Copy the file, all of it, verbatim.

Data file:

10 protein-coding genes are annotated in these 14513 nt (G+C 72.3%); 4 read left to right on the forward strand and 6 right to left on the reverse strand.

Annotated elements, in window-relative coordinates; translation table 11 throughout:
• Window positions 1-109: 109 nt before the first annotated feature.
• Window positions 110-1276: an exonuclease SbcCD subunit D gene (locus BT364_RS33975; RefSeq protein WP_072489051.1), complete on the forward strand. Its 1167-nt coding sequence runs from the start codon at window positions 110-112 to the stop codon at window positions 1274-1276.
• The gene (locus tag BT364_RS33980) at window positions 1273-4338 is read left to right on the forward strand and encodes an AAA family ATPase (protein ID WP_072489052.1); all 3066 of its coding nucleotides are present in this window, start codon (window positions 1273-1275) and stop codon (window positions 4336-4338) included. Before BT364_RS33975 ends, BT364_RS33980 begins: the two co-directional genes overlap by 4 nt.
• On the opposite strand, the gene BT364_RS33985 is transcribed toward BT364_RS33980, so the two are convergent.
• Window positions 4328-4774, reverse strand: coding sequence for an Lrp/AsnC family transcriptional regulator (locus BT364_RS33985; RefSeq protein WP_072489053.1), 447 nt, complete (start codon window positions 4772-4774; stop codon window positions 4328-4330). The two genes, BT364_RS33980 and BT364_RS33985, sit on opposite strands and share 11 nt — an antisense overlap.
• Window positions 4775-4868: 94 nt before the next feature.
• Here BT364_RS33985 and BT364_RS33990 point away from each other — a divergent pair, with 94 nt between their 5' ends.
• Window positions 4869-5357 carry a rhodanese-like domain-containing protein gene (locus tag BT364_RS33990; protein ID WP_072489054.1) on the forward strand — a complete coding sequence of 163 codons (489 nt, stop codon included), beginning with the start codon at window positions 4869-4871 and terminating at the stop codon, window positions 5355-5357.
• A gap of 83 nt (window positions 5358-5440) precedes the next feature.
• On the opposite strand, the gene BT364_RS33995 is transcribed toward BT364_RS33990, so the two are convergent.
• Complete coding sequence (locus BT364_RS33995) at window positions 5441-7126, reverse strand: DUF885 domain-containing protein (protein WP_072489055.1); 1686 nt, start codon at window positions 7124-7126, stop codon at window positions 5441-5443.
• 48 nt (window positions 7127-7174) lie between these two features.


10 protein-coding genes are annotated in these 14513 nt (G+C 72.3%); 4 read left to right on the forward strand and 6 right to left on the reverse strand.

Annotated elements, in window-relative coordinates; translation table 11 throughout:
• Window positions 1-109: 109 nt before the first annotated feature.
• Window positions 110-1276: an exonuclease SbcCD subunit D gene (locus BT364_RS33975; RefSeq protein WP_072489051.1), complete on the forward strand. Its 1167-nt coding sequence runs from the start codon at window positions 110-112 to the stop codon at window positions 1274-1276.
• The gene (locus tag BT364_RS33980) at window positions 1273-4338 is read left to right on the forward strand and encodes an AAA family ATPase (protein ID WP_072489052.1); all 3066 of its coding nucleotides are present in this window, start codon (window positions 1273-1275) and stop codon (window positions 4336-4338) included. Before BT364_RS33975 ends, BT364_RS33980 begins: the two co-directional genes overlap by 4 nt.
• On the opposite strand, the gene BT364_RS33985 is transcribed toward BT364_RS33980, so the two are convergent.
• Window positions 4328-4774, reverse strand: coding sequence for an Lrp/AsnC family transcriptional regulator (locus BT364_RS33985; RefSeq protein WP_072489053.1), 447 nt, complete (start codon window positions 4772-4774; stop codon window positions 4328-4330). The two genes, BT364_RS33980 and BT364_RS33985, sit on opposite strands and share 11 nt — an antisense overlap.
• Window positions 4775-4868: 94 nt before the next feature.
• Here BT364_RS33985 and BT364_RS33990 point away from each other — a divergent pair, with 94 nt between their 5' ends.
• Window positions 4869-5357 carry a rhodanese-like domain-containing protein gene (locus tag BT364_RS33990; protein ID WP_072489054.1) on the forward strand — a complete coding sequence of 163 codons (489 nt, stop codon included), beginning with the start codon at window positions 4869-4871 and terminating at the stop codon, window positions 5355-5357.
• A gap of 83 nt (window positions 5358-5440) precedes the next feature.
• On the opposite strand, the gene BT364_RS33995 is transcribed toward BT364_RS33990, so the two are convergent.
• Complete coding sequence (locus BT364_RS33995) at window positions 5441-7126, reverse strand: DUF885 domain-containing protein (protein WP_072489055.1); 1686 nt, start codon at window positions 7124-7126, stop codon at window positions 5441-5443.
• 48 nt (window positions 7127-7174) lie between these two features.